June 23-26, 2008  l  University of Florida, Gainesville, FL

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Training Site Changed to:
Room 2186A, McCarty A

Course Overview

The objective of this course is to provide exclusive training to professionals on basic concepts involved in biogeochemical cycling of nutrients and other contaminants in wetlands, as related to soil, water, and air quality.

Wetland soils serve as sinks, sources, and transformers of nutrients and other chemical contaminants, and as such they can have a significant impact on water quality and ecosystem productivity. The primary driver of these processes is the ecosystem biogeochemistry, which includes chemical, biological and physical processes in the soil and water column. Often, these processes are ignored and the ecosystem is treated as a "black box" and a simplified input-output analysis is used to address water quality issues. This traditional empirical approach is inadequate for effective evaluation of an ecosystemís performance.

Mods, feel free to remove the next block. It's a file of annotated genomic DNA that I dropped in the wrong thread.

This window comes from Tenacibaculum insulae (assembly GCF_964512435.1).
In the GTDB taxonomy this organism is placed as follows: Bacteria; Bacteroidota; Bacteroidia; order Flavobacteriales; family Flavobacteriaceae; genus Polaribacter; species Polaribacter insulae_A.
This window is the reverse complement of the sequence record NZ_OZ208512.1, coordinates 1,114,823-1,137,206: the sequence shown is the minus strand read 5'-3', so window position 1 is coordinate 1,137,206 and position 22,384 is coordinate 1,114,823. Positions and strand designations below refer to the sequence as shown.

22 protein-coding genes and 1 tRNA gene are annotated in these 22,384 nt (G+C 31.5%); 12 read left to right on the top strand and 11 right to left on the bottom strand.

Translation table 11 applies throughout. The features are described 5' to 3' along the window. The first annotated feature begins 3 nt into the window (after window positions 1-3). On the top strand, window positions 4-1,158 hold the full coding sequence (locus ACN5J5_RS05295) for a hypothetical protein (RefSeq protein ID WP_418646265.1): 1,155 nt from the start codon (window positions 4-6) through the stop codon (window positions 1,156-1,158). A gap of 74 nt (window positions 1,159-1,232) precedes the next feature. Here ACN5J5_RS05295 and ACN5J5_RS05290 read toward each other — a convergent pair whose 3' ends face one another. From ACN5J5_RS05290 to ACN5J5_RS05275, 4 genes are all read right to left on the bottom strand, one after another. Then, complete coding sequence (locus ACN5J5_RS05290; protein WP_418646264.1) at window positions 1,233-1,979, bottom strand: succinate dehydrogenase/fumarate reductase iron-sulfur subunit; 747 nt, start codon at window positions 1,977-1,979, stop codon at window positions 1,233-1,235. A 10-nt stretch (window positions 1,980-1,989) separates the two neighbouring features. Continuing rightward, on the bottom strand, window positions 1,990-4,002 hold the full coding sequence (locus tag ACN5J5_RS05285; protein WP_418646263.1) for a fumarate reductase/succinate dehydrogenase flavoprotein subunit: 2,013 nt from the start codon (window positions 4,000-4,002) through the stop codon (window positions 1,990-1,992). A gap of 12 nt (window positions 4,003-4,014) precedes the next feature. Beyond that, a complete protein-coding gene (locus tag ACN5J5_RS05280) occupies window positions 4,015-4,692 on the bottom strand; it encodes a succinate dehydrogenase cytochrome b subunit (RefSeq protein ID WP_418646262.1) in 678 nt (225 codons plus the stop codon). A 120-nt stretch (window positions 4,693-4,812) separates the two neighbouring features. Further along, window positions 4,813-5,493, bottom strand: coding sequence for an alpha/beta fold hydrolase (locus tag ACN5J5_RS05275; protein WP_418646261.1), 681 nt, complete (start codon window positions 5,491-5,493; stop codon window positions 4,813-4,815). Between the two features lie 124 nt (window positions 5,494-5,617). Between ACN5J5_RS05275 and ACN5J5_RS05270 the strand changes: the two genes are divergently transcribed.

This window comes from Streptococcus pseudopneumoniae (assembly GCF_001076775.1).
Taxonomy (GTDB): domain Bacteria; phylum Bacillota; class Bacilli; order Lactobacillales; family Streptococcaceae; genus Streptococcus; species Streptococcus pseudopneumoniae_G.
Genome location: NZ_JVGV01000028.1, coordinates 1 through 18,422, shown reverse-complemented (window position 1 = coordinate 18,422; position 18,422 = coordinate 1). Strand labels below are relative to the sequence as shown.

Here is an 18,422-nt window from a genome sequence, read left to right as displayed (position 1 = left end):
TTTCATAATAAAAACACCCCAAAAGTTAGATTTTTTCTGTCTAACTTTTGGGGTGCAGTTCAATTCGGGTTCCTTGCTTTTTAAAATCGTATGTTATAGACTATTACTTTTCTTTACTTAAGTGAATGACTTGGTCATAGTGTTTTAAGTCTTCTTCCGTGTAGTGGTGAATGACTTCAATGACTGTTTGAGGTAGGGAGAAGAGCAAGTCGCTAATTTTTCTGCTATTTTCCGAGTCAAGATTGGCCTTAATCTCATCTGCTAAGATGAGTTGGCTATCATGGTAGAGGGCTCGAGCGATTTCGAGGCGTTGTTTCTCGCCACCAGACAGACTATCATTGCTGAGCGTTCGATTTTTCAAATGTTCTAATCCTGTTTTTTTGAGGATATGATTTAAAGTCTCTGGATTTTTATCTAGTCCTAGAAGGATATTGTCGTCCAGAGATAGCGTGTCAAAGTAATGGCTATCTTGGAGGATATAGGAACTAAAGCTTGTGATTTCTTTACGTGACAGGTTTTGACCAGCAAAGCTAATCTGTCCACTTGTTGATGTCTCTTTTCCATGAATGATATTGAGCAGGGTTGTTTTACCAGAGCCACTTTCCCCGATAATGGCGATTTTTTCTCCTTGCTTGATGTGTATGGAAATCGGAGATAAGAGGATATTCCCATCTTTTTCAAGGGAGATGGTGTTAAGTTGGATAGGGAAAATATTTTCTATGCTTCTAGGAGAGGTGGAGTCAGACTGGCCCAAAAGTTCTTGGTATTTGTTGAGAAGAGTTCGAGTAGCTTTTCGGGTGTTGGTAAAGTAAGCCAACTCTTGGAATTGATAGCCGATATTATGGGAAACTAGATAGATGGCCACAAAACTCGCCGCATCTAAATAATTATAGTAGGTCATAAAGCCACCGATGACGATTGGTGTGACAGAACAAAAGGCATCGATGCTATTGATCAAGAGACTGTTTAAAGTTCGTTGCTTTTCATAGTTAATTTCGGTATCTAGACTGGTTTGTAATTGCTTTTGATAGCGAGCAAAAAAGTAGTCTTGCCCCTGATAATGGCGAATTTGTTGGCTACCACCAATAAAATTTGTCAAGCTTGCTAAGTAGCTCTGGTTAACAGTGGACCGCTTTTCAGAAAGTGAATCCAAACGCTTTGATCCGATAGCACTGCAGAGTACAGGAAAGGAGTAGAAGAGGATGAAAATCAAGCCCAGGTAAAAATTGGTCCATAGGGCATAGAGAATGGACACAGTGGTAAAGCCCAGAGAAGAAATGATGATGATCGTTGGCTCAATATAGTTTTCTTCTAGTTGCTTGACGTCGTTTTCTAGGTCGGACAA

Biogeochemistry is an interdisciplinary science, which includes the study of interactive biological, geological and chemical processes regulating the fate and transport of nutrients and contaminants in soil, water and atmospheric components of an ecosystem. Biogeochemistry also provides a framework to integrate physical, chemical and biological processes functioning in an ecosystem at various spatial and temporal scales.
 

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